Chapter 06

Chapter 06 - Chapter 6 Genetic Recombination in Eukaryotes...

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Chapter 6 Genetic Recombination in Eukaryotes Overview •In meiosis, recombinant products with new combinations of parental alleles are generated by: –independent assortment (segregation) of alleles on nonhomologous chromosomes. –crossing-over in premeiotic S between nonsister homologs. •In dihybrid meiosis, 50% recombinants indicates either that genes are on different chromosomes or that they are far apart on the same chromosome. •Recombination frequencies can be used to map gene loci to relative positions; such maps are linear. •Crossing-over involves formation of DNA heteroduplex. Recombination (1) •A fundamental consequence of meiosis –independent assortment (independent segregation) –crossing-over between homologous chromatids •Yields haploid products with genotypes different from both of the haploid genotypes that originally formed the diploid meiocyte Recombination (2) •Bringing together of two or more pairs of alleles into new combinations Independent assortment (1) •Also known as independent segregation •Consequence of independent alignment of chromosomes in meiotic bivalents Independent assortment (2) •For genes on different (nonhomologous) pairs of chromosomes, recombinant frequency is always 50% Dihybrid testcross (1) Determines genotype of dihybrid by crossing to homozygous recessive tester Dihybrid testcross (2) •Best way to study recombination is in a dihybrid testcross –only dihybrid produces recombinant genotypes –all homozygous recessive tester gametes alike •Typical 1:1:1:1 ratio a result of independent assortment in dihybrid •Each genotype in progeny has unique phenotype •Observed by Mendel in testcrosses with two pairs of traits Dihybrid selfing •Cross between two A/a ; B/b dihybrids –recombination occurs in both members of cross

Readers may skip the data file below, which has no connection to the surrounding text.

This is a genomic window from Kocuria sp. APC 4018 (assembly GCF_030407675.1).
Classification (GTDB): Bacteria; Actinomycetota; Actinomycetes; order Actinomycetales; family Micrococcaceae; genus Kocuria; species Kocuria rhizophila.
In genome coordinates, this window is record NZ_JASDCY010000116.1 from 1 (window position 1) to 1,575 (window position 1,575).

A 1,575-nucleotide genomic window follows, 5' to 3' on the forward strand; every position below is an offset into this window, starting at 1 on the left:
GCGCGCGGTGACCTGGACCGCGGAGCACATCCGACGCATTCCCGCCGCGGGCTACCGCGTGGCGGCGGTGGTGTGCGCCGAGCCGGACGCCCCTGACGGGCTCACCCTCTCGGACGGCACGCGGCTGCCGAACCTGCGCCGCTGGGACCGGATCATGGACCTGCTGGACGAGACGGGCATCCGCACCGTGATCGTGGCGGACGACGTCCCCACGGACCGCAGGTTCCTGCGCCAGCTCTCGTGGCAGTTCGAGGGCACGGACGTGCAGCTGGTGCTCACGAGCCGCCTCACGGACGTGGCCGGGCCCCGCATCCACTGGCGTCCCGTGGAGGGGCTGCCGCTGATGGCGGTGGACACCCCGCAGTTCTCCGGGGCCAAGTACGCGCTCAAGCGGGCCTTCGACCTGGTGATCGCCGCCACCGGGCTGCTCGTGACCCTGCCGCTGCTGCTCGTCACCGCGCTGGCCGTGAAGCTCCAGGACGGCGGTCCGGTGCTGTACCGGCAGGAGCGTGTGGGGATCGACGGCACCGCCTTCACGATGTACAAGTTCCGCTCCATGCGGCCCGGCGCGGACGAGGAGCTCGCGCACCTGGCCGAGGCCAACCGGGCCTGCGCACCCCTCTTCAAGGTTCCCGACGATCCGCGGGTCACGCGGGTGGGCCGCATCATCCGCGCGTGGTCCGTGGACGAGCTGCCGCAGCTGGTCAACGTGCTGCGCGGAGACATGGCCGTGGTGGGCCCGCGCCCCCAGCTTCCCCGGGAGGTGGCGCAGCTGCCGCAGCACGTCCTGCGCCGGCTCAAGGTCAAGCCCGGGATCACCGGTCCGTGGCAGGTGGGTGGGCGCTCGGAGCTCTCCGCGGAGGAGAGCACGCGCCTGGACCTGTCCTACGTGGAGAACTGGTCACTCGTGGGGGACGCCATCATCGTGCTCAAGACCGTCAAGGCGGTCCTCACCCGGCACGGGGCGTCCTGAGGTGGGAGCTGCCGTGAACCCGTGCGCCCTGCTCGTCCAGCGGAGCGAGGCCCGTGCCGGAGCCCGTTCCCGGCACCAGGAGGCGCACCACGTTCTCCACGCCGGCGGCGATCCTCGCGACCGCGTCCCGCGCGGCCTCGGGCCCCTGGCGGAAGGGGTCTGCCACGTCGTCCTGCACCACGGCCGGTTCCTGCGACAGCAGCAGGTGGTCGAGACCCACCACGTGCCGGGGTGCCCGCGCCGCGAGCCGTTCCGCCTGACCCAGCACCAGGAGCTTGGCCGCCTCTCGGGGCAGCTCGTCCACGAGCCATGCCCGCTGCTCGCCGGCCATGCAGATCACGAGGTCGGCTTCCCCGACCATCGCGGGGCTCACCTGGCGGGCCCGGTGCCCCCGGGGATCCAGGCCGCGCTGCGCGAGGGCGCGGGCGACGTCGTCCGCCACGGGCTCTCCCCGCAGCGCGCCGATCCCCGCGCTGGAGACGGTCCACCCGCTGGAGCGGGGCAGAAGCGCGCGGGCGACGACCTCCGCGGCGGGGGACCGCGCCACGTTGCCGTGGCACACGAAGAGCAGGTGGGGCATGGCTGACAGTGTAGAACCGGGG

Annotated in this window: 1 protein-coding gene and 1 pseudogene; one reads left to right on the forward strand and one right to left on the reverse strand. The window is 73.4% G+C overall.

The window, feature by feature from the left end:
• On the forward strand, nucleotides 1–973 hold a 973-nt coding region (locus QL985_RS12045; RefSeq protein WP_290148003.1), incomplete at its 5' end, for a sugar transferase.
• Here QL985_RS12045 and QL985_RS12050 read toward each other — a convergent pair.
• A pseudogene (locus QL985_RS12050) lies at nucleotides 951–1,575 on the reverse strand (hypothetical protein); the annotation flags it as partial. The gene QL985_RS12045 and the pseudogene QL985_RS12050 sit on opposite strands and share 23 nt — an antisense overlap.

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This note was uploaded on 09/21/2009 for the course MCB 5896 taught by Professor Zhang during the Spring '08 term at UConn.

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Chapter 06 - Chapter 6 Genetic Recombination in Eukaryotes...

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